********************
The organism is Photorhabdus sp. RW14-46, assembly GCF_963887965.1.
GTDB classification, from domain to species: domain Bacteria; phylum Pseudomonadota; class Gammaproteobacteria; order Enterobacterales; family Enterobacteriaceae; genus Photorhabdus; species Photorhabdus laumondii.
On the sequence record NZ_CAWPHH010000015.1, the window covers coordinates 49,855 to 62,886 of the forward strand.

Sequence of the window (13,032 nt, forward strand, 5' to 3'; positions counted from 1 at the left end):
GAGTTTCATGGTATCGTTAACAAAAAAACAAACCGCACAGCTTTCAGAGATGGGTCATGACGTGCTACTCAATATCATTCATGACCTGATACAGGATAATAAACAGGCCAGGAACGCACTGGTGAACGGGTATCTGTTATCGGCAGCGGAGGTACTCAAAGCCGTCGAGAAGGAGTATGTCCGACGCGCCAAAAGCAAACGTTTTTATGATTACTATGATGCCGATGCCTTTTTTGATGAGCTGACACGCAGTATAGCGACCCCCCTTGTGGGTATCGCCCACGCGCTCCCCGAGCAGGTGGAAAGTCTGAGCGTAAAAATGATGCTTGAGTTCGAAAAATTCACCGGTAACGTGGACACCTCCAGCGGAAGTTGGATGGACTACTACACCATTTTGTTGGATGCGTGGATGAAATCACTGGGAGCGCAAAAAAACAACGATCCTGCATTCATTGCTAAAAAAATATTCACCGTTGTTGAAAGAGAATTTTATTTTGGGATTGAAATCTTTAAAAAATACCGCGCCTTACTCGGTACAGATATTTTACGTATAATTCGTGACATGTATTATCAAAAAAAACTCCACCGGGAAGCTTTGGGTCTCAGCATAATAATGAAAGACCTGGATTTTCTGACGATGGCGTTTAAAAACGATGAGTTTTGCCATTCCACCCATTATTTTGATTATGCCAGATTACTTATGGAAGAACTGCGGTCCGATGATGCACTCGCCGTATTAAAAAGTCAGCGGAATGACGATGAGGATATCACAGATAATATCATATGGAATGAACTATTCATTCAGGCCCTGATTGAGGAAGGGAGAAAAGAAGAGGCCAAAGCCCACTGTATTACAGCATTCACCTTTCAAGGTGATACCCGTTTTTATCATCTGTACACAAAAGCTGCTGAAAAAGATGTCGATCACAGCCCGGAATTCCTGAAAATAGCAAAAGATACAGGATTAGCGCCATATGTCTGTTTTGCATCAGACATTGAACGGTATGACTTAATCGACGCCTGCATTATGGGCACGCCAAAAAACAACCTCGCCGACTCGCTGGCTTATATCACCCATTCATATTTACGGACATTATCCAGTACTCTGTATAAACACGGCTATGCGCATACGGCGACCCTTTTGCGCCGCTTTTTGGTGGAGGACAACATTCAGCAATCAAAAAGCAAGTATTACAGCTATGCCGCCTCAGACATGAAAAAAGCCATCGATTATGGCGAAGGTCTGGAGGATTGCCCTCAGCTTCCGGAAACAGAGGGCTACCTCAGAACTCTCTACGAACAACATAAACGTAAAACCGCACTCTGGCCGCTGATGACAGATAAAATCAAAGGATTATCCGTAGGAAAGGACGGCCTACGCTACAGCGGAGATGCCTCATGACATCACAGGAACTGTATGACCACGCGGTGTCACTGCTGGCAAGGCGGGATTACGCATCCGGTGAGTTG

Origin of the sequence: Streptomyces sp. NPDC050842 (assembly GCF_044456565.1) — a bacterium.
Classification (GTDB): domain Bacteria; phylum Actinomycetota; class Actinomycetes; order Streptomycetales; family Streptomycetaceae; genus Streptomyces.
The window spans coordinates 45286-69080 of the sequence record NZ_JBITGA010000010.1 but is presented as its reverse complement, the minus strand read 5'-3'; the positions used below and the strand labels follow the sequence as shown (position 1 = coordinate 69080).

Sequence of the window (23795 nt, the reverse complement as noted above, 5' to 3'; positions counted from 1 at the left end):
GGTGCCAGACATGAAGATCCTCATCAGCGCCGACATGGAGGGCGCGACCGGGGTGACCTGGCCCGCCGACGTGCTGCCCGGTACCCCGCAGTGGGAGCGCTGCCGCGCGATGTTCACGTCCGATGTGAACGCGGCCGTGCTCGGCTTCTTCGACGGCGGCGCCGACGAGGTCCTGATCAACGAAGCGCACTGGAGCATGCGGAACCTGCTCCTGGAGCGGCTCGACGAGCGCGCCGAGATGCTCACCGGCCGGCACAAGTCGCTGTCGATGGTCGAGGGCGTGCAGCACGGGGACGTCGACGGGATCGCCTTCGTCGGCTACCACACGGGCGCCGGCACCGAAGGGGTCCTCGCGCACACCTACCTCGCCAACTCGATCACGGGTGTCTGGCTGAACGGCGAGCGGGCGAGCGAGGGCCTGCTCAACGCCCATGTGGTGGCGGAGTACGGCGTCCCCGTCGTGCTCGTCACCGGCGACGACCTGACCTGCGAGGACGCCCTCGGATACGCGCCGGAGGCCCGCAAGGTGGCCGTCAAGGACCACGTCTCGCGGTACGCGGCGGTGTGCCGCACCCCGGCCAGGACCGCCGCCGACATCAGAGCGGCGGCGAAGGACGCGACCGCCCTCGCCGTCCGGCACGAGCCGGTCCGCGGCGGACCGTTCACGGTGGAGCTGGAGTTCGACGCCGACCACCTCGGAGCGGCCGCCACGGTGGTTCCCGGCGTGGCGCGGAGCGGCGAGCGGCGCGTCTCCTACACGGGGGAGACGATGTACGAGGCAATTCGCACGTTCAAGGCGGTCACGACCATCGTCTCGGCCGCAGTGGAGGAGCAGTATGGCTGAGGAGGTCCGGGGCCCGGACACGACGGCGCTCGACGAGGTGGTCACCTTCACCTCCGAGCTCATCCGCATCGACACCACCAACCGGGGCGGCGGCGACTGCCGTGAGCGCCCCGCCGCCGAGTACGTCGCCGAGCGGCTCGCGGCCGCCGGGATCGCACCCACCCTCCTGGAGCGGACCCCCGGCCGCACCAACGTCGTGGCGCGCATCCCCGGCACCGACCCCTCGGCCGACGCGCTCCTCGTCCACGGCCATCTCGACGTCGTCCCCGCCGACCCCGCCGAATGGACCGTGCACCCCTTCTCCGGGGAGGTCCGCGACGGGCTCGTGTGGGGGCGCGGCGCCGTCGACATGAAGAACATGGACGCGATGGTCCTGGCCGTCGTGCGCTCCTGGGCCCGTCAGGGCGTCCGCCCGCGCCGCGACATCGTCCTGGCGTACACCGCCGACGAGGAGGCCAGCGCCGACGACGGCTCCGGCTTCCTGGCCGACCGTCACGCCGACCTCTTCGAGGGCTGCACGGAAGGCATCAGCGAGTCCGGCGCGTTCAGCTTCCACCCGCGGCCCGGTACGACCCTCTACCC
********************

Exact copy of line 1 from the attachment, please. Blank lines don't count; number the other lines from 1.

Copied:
The organism is Photorhabdus sp. RW14-46, assembly GCF_963887965.1.